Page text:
9. 9. 9 Strengths Weaknesses  Helps students see a wide range of possible consequences for their behaviour  It is difficult for teachers to help students satisfy their need for control without feeling threatened themselves  Allow students to determine solutions to their own discipline problems.  It is difficult to react properly when communicating with students about their inappropriate behaviours.  Help students understand their needs and legitimate wats of satisfying these needs.  It is difficult to avoid giving responses that encourage students to make excuses for their bad behaviour  Encourage students to take control of their own learning  Students may not have the necessary skills to make plans that will help improve their behaviour
  10. 10. 10 Description and Overview of the theory oThis was done to provide the audience with an introduction and general understanding of the theory. oSullo, B. (2013) Choice Theory teaches that we are always motivated by what we want at that moment. It emphasizes the importance of building and maintaining positive relationships with others to create a shared vision. Implications for learners of reflective practice oOur reasoning for choosing to approach the task by first defining the theory and then showing the implications for reflective learning is to give our audience a clear picture of how mutually dependent and supportive each theory is of the other. A critique of the effectiveness and relevance of the theory in education oThe critique is to show the benefits of Glasser’s Choice Theory learning approach compared to traditional learning methods and why a reflective learner would benefit more from the Choice Theory learning experience.
  11. 11. 11 William Glasser’s Choice Theory provides an explanation of motivation which is markedly different from what many of us have been taught. The following is taken from The School for Quality Learning: Managing the School and Classroom the Deming Way by Donna K.Crawford,Richard Bodine,& Robert Hoglund, pp. 45 - 50: William Glasser’s Choice Theory is based on the assumption that all behaviour represents the individual's constant attempt to satisfy one or more of five basic inborn needs. In other words, no behaviour is caused by any situation or person outside of the individual. Glasser (1984) holds that we are essentially biological beings, and the fact that we follow some of our genetic instructions psychologically rather than physically makes neither the instructions less urgent nor the source less biological. A central aspect of Choice Theory is the belief that we are internally, not externally motivated. While other theories suggest that outside events "cause" us to behave in certain predictable ways, Choice Theory teaches that outside events never "make" us to do anything. Another major concept in Choice Theory is the notion that we always have some choice about how to behave. This does not mean that we have unlimited choice or that outside information is irrelevant as we choose how to behave. It means that we have more control than some people might believe and that we are responsible for the choices we make. In closing when people learn to apply the principles of William Glasser’s Choice Theory, they are taught how to consciously self-evaluate so that the behaviours they choose have the best chance of helping them achieve what they want in ways that are responsible.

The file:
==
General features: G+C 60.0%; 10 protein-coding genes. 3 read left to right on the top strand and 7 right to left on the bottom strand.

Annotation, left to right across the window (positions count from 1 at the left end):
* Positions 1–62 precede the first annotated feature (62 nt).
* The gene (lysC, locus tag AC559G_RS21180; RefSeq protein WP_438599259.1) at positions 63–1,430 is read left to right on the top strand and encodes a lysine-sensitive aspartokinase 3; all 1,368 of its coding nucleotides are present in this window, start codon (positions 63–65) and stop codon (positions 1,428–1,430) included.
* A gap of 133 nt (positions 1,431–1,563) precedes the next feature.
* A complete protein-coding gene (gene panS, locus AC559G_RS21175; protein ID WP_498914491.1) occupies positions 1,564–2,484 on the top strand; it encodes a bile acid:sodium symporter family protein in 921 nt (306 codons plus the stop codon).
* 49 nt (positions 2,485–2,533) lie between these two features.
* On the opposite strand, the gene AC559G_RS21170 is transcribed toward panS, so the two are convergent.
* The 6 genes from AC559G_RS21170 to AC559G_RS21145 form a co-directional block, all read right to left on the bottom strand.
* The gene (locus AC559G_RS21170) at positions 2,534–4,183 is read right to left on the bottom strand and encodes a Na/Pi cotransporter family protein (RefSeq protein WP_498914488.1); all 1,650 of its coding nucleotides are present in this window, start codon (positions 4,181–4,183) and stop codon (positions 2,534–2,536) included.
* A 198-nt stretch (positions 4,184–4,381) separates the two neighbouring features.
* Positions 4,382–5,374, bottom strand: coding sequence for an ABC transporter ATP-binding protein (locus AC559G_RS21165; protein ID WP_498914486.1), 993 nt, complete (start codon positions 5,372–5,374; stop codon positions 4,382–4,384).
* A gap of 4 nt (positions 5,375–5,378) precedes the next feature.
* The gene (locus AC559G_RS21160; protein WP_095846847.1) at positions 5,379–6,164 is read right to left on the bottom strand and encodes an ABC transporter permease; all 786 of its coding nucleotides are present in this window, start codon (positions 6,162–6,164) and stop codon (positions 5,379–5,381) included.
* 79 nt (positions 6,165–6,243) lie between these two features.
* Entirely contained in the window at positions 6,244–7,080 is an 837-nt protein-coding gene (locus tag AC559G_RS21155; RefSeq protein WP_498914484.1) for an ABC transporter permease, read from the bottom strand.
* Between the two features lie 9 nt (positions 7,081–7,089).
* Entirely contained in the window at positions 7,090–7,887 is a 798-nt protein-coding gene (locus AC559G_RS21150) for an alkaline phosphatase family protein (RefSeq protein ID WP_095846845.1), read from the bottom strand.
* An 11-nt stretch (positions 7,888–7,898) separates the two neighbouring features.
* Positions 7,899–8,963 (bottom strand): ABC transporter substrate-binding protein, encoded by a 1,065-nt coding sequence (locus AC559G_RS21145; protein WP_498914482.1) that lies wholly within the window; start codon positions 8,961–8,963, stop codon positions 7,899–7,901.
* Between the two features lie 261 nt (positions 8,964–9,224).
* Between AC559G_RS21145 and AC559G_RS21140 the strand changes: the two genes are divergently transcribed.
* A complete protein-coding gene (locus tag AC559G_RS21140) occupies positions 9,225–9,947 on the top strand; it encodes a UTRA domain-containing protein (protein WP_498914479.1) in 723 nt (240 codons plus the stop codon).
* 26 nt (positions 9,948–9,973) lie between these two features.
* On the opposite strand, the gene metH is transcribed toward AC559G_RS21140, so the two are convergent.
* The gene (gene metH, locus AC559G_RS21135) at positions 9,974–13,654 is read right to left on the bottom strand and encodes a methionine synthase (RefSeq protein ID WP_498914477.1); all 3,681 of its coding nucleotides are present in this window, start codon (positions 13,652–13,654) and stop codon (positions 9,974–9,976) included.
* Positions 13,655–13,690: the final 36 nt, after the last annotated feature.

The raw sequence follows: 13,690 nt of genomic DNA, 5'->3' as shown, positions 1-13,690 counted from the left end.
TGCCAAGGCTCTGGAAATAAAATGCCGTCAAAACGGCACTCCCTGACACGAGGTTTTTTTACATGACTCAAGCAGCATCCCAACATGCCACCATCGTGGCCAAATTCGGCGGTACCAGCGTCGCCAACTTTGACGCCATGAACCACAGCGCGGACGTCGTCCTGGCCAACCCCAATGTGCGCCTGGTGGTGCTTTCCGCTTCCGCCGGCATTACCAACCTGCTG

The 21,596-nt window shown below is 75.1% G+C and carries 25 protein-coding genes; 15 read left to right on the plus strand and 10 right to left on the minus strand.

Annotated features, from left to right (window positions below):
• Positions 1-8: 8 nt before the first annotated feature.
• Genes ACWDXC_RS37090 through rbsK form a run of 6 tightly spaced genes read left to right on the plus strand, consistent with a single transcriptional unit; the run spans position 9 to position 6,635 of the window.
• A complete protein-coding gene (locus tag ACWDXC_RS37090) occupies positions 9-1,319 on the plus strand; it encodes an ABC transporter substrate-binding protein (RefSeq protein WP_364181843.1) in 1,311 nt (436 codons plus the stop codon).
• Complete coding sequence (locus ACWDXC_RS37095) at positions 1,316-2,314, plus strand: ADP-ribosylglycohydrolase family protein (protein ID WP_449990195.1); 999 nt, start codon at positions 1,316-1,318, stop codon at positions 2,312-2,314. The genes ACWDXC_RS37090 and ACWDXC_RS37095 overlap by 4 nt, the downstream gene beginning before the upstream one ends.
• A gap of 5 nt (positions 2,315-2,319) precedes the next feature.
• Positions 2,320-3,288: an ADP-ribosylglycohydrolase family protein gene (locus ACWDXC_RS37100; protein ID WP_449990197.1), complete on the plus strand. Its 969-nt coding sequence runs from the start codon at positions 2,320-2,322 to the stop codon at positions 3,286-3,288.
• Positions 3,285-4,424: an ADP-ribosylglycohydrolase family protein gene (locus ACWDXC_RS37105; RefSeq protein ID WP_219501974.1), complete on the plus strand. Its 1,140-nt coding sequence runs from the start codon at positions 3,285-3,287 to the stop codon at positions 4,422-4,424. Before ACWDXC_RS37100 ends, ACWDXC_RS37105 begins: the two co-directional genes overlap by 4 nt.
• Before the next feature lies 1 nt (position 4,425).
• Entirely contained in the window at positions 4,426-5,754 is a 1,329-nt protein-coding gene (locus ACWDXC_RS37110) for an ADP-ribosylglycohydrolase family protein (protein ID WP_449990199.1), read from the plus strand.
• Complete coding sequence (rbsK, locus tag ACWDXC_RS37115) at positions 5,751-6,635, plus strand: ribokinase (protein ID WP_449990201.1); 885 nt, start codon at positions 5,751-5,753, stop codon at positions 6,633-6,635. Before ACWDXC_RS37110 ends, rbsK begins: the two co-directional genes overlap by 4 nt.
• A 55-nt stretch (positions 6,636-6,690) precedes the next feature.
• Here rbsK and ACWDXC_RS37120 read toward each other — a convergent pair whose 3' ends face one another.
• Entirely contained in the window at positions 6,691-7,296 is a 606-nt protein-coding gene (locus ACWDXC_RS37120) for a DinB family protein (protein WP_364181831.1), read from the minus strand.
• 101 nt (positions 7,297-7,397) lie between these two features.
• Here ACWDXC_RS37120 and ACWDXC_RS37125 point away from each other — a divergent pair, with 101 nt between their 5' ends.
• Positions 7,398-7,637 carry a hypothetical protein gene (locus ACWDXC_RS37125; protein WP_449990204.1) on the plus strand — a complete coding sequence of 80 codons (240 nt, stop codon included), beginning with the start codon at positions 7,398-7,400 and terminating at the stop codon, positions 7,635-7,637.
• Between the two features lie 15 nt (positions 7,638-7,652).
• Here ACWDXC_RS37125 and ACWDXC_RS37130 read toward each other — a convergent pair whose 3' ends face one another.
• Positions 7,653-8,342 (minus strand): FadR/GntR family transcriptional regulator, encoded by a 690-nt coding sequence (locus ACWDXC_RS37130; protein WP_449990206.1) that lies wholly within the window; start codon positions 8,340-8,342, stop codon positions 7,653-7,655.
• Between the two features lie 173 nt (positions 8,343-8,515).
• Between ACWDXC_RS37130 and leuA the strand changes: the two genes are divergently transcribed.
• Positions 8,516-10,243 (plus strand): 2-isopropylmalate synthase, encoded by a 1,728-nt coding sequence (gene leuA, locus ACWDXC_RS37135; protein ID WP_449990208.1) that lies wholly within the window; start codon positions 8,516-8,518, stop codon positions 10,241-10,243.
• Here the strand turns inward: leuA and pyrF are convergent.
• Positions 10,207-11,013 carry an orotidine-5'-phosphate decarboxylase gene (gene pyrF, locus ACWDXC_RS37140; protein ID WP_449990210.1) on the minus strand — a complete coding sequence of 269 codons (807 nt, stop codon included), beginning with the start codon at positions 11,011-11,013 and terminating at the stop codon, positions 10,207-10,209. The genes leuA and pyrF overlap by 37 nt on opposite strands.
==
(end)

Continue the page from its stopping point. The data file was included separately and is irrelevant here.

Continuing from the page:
12. 12. 12 Fidaaryana (2012) Choice Theory Basic Needs. Retrieved on November 9, 2015 from http://www.brucedavenport.com/basic-needs.html Glasser, W. (1998). Choice Theory: A New Psychology of Personal Freedom. Retrieved on November 9, 2015 from http://www.choicetheory.com/ct.htm Finlay, L. Phd, BA (Hons, DipCOT.(2008). Reflecting on 'Reflective Practice Retrieved on November 12, 2015 from Website http://www.open.ac.uk/opencetl/files/opencetl/file/ecms/web%C2%ADcontent/Finlay%C2%AD%282008%29 %C2%ADReflecting%C2%ADon%C2%ADreflective%C2%ADpractice%C2%ADPBPL%C2%ADpaper%C2% AD52.pdf Nguyen, O.(2004, February, 6). Glasser choice theory. Retrieved on November 12, 2015 from Website https://www.youtube.com/watch? 8Models (2010) Choice. Reality Theraphy & Choice Theory - Glasser . Retrieved on November 13, 2015 from website http://8models.wikispaces.com/Reality+Therapy+%26+Choice+Theory+-+Glasser Sullo, B. (2013). The inspiring teacher. New Jersey: Funderstanding LLC. The William Glasser Institute. (2010).The Glasser Approach. http://www.wglasser.com/the-glasser- approach/choice-theory